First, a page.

Macron Sees Bright Future for French


Burkina Faso

French president Emmanuel Macron said his native tongue would “be the first language of Africa” and “perhaps of the world.”
Speaking to students in Burkina Faso’s capital Ouagadougou, the French president, who is currently on a tour of West African nations, added that French should not be viewed as a “relic of a colonial power.”
He said, “It is not just a heritage to be protected. It has a future and this future is playing out in Africa . The radiance,  the attractiveness of French does not just belong to France.”
Macron was on the three-day regional tour to improve relations with France’s former colonies and boost cooperation on migration, terrorism, and human rights. He told students in Ouagadougou that slavery and human trafficking in Libya were a “crime against humanity” and that he wanted a “European-African initiative” to end the “terrorists’ and human traffickers’ strategy.”
He pledged to end a history of “Francafrique”—a term often used to criticize France’s relations with its former colonies—saying, “I haven’t come here to tell you what is France’s African policy, because there no longer is one, there is only a continent that we need to look
straight in the face. The crimes of European colonization are unquestionable… It’s a past that needs to pass.”
Shortly before his arrival in Burkina Faso, authorities said several people were wounded by a hand grenade aimed at French soldiers, the Associated Press reported.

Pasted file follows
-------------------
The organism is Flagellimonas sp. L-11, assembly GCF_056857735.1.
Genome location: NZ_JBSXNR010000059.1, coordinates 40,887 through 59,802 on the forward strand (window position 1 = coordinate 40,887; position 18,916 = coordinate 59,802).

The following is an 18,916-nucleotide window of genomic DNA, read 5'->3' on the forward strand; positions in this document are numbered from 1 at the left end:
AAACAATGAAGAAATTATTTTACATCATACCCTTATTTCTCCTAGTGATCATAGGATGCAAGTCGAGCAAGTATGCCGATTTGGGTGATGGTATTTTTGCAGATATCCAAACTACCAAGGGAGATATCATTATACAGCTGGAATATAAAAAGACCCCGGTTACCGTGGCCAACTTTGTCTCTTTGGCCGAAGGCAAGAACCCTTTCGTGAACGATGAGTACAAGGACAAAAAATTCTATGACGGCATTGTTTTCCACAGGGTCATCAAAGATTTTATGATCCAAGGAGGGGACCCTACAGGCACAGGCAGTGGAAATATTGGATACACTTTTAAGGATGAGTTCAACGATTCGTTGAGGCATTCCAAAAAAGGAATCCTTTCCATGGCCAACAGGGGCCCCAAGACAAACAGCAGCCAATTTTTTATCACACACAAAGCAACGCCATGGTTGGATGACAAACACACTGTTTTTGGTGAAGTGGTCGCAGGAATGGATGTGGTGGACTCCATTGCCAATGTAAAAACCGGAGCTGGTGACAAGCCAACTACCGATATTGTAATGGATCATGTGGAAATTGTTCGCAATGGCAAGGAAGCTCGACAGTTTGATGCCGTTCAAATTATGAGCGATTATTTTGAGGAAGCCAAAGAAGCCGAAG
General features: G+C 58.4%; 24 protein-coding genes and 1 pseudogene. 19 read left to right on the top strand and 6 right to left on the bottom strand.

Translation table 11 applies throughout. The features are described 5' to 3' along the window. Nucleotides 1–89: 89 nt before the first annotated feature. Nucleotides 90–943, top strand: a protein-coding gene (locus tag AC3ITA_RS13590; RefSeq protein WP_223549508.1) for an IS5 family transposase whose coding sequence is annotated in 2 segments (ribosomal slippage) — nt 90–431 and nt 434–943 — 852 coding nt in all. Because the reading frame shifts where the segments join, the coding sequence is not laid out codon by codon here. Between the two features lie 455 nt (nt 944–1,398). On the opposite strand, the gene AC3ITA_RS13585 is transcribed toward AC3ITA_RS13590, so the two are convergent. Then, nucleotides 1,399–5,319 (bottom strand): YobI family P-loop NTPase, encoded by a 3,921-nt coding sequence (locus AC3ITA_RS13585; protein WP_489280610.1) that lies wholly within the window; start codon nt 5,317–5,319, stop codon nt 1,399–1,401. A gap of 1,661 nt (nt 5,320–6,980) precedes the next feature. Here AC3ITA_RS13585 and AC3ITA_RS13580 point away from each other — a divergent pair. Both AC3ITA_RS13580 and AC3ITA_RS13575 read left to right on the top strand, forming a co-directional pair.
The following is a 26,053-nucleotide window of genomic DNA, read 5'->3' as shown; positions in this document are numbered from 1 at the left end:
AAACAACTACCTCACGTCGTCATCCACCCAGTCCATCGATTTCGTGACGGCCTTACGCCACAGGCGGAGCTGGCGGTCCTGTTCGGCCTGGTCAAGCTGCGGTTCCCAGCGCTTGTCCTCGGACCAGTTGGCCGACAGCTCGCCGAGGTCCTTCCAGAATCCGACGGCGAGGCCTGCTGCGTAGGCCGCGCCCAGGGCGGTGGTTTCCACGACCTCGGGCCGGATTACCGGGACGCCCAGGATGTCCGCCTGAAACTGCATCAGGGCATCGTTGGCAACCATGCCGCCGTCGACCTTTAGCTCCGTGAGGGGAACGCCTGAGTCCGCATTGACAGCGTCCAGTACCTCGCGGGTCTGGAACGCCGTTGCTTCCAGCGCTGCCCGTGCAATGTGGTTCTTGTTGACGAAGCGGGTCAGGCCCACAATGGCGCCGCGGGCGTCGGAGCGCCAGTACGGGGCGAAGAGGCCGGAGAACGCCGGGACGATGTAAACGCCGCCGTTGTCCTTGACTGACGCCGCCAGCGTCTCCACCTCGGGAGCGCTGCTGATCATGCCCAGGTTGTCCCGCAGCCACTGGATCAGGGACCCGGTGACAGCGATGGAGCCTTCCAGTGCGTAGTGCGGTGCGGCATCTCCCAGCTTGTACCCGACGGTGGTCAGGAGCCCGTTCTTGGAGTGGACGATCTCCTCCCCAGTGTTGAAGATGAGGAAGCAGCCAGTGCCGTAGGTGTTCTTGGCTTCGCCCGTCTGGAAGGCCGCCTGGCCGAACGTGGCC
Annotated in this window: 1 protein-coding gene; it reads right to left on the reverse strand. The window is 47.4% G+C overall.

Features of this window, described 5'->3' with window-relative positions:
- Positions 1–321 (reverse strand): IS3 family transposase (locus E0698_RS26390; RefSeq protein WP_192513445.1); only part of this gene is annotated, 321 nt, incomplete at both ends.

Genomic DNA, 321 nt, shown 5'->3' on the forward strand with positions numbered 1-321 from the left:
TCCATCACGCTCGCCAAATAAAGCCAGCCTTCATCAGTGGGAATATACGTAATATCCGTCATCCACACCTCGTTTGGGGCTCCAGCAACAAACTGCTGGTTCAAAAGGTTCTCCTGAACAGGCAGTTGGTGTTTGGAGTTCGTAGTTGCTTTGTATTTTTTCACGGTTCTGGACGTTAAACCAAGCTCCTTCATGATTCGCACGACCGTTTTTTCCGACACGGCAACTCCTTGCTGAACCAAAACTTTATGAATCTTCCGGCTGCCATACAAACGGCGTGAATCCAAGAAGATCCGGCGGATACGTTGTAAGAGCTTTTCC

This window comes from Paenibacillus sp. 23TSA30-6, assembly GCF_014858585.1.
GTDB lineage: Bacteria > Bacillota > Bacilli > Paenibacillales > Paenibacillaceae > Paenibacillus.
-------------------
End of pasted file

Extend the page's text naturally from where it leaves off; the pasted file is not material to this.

1. English is the language of the future in Africa (& the world). Science, technology, business, & tourism are the preserves of English. In francophone Africa everyone is learning English to join the language of wealth & power (after all, Nigeria & South Africa are English countries & the Chinese all speak English). In fact, Macron speaks English himself because he knows, as businessman, that English the language of wealth & power (i.e Donald Trump) & French is the language of poverty.

  2. President Macron’s comment about French was well-meaning, especially as French is the major language of administration, government, communication, and education for the multiple Francophone countries. However, the African university students listening to Macron’s speech resented this remark, as it implied that the European colonial language was superior to the indigenous languages of West Africa; and by extension, that the French language was some kind of “beautiful treasure” that was also part of the intellectual inheritance of African Francophone speakers. Macron’s view of the French language as a
    “national treasure” is a distinctly French belief, a view not shared by the millions of Francophone speakers
    in countries that suffered under French involvement in the Trans-Atlantic slave trade and centuries of
    brutal colonial rule.

    While French is indeed a most useful language for those who travel to, live in or work in Francophone
    countries, both English and Portuguese are also practical languages in Africa. The PALOP countries use
    Portuguese–Angola, Cabo Verde, Guinea-Bissau, São Tome & Principe, Equatorial Guinea, Mozambique–
    and the populations of Lusophone speakers are expected to increase at an exponential rate. By 2100,
    the number of African speakers of Portuguese will outstrip other Lusophone populations.

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